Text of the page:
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STRIKING THE BALANCE

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Photo : Marin Manley and Jaheel Hyde

The most difficult task for is often striking the balance between sports and school. Surely that has been the cry amongst many of our student athletes in our High schools. Many believe and are of the view that it is for that reason why the Inter Secondary schools Sports Association (ISSA) has placed the qualifying standards at a meager 40% in four subject area, for participation in any of its school operated competitions.

There are many opportunities for youngsters to make a living from professional sports these days, but the fact still remains that there needs to be a backup for those who don't make it as a professional in their chosen sporting discipline.

As a line from the good old gem titled Labour learning, “a good education will never decay. This probably has stirred on the likes of Wolmers boy and one of Jamaica’s most talented junior athletes, Jaheel Hyde, along with the St. Jago High school track star Martin Manley in striving for excellence both on the track and in the classroom.

"The heights of great men reached and kept were not attained by sudden flight but they while there companions slept they were toiling upward through the night". This means today’s student athletes who wants to be among the great men both in academia and track and field are forced to juggle their time between sports and school.

This has seen the young track and field stars reaping very good success in their subjects in the CSEC examinations 2014.

World Junior and world youth Champion Jaheel Hyde posted his Caribbean Secondary Education Certificate (CSEC) results via social media .The 17-year-old student earned eight subjects with grade ones in English Language, Mathematics, Principles of Business and Principles of Accounts; grade twos in Chemistry, Social Studies, Geography and a grade three in Spanish.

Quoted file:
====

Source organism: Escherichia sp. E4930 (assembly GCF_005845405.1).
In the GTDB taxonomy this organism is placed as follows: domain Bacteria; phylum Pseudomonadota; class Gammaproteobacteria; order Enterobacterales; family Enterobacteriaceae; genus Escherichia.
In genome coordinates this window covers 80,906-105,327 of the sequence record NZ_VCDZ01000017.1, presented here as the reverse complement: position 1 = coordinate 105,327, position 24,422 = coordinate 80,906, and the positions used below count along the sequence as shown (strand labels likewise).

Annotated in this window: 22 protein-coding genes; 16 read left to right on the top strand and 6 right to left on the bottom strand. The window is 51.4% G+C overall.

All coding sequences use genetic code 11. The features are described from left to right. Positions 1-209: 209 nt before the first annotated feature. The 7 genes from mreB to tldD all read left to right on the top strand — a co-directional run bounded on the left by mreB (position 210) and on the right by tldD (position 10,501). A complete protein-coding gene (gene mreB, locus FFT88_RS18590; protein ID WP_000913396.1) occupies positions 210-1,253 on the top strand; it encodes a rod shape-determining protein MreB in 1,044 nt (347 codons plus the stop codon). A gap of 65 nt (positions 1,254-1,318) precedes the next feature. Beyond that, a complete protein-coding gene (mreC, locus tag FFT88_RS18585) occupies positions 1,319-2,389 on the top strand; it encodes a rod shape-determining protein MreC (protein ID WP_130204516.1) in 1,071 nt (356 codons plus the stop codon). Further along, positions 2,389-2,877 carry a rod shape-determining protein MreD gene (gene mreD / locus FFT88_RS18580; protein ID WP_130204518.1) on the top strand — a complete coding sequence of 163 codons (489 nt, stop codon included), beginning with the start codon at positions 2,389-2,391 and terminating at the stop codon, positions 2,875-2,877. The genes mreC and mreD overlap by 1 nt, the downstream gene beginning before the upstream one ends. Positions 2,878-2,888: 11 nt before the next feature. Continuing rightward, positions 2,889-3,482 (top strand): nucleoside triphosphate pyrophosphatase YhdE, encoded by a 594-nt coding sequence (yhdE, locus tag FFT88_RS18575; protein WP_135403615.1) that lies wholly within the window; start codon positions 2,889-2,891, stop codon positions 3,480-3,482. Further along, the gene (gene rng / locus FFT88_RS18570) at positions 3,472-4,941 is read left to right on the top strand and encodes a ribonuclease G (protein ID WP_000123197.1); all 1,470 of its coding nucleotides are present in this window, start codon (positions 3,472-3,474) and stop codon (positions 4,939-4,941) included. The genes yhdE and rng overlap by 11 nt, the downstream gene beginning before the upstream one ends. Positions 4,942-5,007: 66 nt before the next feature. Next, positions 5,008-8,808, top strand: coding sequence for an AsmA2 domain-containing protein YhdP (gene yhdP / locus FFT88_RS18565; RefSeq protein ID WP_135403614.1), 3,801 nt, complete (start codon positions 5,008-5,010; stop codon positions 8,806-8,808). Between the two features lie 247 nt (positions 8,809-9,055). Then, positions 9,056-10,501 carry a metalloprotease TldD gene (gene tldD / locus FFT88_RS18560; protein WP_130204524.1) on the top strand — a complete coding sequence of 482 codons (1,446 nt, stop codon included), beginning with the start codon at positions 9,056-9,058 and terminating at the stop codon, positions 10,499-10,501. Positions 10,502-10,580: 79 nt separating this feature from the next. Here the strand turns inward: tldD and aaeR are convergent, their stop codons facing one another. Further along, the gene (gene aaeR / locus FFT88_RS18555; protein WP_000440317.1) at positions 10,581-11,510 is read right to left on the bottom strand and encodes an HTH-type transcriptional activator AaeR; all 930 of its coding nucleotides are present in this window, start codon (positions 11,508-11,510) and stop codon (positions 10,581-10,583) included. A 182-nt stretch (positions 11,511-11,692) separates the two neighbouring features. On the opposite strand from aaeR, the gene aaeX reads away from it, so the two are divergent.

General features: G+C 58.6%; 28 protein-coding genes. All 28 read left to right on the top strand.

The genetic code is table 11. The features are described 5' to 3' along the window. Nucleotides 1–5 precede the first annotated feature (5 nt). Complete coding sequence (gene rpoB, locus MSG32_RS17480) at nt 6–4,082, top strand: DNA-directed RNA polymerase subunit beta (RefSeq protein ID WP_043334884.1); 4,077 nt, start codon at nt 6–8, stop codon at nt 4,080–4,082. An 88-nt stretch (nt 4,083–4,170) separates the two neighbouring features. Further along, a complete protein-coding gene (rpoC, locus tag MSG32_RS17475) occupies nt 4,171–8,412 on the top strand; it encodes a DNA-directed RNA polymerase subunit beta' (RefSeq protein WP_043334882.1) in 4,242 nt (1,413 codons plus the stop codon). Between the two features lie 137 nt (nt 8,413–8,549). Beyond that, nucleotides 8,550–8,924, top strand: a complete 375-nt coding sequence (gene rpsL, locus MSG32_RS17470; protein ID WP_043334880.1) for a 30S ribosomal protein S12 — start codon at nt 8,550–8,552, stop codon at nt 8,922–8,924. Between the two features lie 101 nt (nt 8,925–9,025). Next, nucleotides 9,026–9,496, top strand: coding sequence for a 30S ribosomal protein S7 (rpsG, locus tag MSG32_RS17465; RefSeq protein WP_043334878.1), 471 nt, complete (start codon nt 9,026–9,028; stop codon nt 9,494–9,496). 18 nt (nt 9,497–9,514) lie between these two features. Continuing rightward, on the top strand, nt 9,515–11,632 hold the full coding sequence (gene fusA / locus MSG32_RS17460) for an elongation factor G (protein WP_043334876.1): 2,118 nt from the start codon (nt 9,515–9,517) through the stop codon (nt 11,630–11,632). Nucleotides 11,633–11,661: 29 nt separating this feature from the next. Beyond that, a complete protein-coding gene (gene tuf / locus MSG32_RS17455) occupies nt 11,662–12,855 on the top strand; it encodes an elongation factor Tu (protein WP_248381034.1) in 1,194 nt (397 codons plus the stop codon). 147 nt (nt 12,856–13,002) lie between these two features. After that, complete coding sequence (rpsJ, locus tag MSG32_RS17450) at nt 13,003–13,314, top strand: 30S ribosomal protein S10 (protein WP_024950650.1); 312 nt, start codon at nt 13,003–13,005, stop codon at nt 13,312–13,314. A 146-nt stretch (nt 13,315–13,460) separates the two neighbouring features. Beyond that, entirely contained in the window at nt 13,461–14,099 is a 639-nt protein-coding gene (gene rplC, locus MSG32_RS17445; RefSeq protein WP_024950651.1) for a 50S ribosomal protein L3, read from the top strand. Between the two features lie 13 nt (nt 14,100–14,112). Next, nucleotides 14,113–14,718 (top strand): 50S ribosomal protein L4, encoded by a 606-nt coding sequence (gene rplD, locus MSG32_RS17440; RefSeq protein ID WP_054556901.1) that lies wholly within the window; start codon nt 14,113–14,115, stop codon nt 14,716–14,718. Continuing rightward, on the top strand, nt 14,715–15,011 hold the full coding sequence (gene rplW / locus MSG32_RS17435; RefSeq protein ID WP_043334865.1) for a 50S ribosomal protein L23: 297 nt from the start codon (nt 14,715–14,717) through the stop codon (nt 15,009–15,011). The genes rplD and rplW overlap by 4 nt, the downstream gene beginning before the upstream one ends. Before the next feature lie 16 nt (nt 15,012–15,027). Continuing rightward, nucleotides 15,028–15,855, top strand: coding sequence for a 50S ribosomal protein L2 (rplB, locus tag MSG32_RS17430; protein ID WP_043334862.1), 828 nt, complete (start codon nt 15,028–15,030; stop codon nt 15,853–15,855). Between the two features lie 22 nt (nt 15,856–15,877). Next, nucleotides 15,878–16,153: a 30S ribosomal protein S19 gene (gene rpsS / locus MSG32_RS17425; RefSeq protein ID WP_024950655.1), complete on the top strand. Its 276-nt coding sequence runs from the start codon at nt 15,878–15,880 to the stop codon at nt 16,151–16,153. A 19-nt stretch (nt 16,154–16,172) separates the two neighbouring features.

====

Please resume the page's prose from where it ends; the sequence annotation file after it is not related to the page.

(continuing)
Martin Manley said his five years of high school have been rough however it paid off in the end. Manley, the current World Youth Champion over the 400 metres, passed all of the seven subjects he sat this year. He received a grade one in Physical Education, a grade two in English Language and English Literature, a grade three in Caribbean History, Principles of Accounts, Social Studies and Mathematics.

Both athletes are on assignment at the Youth Olympic Games in Nanjing China and hoping to do their country proud.

Other outstanding athletes who have made know there CSEC achievements includes the likes of St Jago, Youth Olympic, and World Junior representative Natalliah Whyte and teammate Shanice Reid who were successful in eight subjects and seven subjects respectively. Akeem Bloomfield out of the KC camp has revealed that he was successful in ten subjects and quartermile standout from Papine High school in St Andrew, Tiffany James was also successful in the subjects she sat.

Overall, most student athletes find balancing athletics and academics to be a rewarding experience. This has opened up many opportunities to gain scholarships to continue their athletics and academic careers both locally and overseas. The key goal for the young athletes contemplating the pursuit of their sport as a professional is to approach that commitment by striking the balance and being disciplined and dedicated both in their academics and on the field of play and they will reap the benefit of being " the whole” student athlete .